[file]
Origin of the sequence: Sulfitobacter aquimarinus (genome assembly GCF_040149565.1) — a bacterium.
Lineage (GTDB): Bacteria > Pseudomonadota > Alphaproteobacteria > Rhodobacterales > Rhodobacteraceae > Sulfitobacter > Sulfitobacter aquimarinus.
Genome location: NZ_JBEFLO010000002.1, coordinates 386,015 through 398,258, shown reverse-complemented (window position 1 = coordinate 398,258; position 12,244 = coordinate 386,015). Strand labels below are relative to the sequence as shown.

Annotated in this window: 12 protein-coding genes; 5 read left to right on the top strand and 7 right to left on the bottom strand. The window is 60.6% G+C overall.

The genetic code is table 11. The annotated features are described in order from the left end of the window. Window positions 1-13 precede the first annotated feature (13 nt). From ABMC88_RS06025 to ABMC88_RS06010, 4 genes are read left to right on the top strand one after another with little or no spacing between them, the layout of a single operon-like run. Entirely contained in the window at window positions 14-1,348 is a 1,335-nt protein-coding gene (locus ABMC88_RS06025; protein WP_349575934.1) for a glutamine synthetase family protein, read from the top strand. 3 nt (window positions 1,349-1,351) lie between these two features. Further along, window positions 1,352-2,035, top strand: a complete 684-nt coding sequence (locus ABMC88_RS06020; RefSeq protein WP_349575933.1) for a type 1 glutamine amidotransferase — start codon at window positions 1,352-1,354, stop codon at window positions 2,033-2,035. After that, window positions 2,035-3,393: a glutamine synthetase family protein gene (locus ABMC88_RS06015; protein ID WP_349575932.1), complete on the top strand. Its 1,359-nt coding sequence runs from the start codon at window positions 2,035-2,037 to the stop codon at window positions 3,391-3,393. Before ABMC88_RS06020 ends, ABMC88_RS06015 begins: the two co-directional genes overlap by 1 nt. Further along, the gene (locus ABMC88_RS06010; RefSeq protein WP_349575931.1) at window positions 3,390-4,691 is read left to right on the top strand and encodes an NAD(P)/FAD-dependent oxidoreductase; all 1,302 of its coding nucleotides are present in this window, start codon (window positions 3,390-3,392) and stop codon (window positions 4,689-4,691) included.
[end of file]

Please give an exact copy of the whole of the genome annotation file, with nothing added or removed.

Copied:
Origin of the sequence: Sulfitobacter aquimarinus (genome assembly GCF_040149565.1) — a bacterium.
Lineage (GTDB): Bacteria > Pseudomonadota > Alphaproteobacteria > Rhodobacterales > Rhodobacteraceae > Sulfitobacter > Sulfitobacter aquimarinus.
Genome location: NZ_JBEFLO010000002.1, coordinates 386,015 through 398,258, shown reverse-complemented (window position 1 = coordinate 398,258; position 12,244 = coordinate 386,015). Strand labels below are relative to the sequence as shown.

Annotated in this window: 12 protein-coding genes; 5 read left to right on the top strand and 7 right to left on the bottom strand. The window is 60.6% G+C overall.

The genetic code is table 11. The annotated features are described in order from the left end of the window. Window positions 1-13 precede the first annotated feature (13 nt). From ABMC88_RS06025 to ABMC88_RS06010, 4 genes are read left to right on the top strand one after another with little or no spacing between them, the layout of a single operon-like run. Entirely contained in the window at window positions 14-1,348 is a 1,335-nt protein-coding gene (locus ABMC88_RS06025; protein WP_349575934.1) for a glutamine synthetase family protein, read from the top strand. 3 nt (window positions 1,349-1,351) lie between these two features. Further along, window positions 1,352-2,035, top strand: a complete 684-nt coding sequence (locus ABMC88_RS06020; RefSeq protein WP_349575933.1) for a type 1 glutamine amidotransferase — start codon at window positions 1,352-1,354, stop codon at window positions 2,033-2,035. After that, window positions 2,035-3,393: a glutamine synthetase family protein gene (locus ABMC88_RS06015; protein ID WP_349575932.1), complete on the top strand. Its 1,359-nt coding sequence runs from the start codon at window positions 2,035-2,037 to the stop codon at window positions 3,391-3,393. Before ABMC88_RS06020 ends, ABMC88_RS06015 begins: the two co-directional genes overlap by 1 nt. Further along, the gene (locus ABMC88_RS06010; RefSeq protein WP_349575931.1) at window positions 3,390-4,691 is read left to right on the top strand and encodes an NAD(P)/FAD-dependent oxidoreductase; all 1,302 of its coding nucleotides are present in this window, start codon (window positions 3,390-3,392) and stop codon (window positions 4,689-4,691) included.